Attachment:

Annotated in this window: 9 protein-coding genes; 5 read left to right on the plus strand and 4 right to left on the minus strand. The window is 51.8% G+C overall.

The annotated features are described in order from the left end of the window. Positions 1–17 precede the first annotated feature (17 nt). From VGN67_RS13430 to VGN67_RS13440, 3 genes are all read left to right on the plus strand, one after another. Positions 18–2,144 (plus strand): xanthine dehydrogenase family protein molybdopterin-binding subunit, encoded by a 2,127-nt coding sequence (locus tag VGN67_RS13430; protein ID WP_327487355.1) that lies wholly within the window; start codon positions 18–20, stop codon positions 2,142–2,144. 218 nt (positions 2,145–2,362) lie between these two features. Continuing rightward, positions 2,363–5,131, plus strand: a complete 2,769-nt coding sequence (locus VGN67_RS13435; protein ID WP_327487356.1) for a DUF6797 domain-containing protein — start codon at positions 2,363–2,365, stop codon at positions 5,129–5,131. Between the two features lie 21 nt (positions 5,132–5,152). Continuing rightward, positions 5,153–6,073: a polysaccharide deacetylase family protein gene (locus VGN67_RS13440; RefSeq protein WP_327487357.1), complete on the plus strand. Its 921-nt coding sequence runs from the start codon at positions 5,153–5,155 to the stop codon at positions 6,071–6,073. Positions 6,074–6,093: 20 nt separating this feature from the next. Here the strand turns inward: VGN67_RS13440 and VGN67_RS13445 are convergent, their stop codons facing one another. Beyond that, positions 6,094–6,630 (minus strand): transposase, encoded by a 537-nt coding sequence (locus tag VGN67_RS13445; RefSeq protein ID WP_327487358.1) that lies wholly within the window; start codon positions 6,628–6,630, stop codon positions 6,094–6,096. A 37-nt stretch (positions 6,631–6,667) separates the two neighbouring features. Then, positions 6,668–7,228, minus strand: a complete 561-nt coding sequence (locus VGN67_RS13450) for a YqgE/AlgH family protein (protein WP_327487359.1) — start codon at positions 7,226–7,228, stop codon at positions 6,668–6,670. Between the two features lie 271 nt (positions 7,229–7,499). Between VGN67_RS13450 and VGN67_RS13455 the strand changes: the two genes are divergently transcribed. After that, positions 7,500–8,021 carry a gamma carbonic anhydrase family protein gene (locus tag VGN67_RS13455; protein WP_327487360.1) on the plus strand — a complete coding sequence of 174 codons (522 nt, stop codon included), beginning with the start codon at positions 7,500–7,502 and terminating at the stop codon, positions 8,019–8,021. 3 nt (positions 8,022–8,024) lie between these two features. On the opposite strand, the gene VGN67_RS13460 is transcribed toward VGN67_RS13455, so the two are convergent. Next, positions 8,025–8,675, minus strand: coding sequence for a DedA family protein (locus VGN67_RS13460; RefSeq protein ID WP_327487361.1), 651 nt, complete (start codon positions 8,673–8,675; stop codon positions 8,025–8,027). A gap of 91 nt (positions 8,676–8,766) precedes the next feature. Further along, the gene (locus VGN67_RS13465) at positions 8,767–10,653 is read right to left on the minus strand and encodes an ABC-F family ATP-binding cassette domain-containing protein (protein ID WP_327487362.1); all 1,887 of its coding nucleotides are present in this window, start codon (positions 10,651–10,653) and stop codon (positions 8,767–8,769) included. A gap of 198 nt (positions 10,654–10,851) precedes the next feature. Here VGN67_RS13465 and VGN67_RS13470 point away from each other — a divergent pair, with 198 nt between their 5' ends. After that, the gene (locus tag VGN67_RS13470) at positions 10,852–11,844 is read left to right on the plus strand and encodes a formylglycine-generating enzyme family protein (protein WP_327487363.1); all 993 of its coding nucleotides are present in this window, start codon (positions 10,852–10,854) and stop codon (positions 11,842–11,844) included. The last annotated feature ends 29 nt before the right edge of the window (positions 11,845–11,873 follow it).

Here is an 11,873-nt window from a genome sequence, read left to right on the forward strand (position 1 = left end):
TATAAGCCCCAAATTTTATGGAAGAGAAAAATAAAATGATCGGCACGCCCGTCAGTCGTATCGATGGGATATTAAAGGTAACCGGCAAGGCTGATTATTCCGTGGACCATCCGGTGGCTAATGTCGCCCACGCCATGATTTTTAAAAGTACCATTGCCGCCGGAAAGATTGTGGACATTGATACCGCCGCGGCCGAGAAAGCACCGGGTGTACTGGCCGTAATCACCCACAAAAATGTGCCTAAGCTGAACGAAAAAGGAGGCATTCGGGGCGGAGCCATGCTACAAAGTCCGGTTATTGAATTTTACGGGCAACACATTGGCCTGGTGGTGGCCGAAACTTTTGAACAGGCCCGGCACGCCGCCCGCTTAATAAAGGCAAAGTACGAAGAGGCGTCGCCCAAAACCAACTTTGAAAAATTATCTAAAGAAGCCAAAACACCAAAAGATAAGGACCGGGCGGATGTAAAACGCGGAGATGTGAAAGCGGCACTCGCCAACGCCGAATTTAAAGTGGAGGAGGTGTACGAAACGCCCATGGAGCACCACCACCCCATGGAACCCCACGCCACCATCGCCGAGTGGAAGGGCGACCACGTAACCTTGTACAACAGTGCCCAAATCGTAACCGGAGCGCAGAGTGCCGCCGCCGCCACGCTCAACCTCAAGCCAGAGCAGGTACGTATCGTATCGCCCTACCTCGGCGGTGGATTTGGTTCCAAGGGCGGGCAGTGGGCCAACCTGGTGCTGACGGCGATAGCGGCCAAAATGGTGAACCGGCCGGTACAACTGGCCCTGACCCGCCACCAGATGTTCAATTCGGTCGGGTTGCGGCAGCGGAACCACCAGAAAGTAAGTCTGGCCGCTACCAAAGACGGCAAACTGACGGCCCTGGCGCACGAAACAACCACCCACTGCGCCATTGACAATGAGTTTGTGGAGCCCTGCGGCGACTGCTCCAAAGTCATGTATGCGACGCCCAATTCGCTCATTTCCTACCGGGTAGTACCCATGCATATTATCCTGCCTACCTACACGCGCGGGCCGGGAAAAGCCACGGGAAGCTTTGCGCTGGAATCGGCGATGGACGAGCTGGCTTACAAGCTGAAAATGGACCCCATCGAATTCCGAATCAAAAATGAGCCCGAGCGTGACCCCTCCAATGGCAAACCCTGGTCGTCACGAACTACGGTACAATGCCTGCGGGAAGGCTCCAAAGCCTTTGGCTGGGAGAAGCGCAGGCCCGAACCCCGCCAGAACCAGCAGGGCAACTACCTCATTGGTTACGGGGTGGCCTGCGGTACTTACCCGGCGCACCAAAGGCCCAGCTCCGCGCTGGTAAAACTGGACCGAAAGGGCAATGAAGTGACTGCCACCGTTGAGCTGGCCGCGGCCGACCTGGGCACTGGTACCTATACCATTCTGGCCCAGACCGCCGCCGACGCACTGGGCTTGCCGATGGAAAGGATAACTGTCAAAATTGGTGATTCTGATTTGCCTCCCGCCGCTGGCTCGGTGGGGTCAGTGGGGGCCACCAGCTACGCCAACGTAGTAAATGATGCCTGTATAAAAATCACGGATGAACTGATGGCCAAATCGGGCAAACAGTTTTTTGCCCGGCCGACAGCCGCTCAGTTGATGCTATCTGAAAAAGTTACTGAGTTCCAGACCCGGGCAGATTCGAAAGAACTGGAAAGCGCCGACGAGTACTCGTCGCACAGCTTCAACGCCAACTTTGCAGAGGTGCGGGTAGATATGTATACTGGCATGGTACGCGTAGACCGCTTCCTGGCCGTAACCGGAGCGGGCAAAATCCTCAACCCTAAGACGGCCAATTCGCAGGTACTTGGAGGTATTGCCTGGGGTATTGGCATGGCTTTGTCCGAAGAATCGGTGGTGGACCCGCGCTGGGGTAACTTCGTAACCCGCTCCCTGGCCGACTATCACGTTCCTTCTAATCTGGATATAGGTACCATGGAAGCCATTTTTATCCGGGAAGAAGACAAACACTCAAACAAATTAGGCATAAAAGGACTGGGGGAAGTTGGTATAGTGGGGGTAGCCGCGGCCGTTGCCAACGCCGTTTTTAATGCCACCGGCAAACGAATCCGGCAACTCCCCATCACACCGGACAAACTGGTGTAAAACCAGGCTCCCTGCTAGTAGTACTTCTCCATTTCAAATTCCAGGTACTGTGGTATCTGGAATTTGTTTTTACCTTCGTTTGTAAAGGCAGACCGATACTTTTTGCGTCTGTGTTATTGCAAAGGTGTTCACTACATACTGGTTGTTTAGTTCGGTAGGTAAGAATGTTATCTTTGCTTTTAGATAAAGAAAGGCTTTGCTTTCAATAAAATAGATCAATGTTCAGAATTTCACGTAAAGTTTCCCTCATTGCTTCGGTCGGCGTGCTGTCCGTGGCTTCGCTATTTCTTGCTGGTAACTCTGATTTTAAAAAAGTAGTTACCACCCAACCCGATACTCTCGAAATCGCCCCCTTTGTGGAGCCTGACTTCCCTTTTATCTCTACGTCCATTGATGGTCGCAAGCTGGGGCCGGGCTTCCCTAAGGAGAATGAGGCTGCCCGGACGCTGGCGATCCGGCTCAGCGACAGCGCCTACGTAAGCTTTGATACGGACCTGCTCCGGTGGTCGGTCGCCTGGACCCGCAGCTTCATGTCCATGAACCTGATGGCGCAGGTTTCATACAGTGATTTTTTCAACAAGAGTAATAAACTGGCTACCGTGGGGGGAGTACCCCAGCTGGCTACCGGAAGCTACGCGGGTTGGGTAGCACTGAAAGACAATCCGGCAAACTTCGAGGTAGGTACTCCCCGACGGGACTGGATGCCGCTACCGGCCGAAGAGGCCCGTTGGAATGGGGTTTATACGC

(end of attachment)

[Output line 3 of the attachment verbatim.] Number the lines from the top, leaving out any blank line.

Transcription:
Here is an 11,873-nt window from a genome sequence, read left to right on the forward strand (position 1 = left end):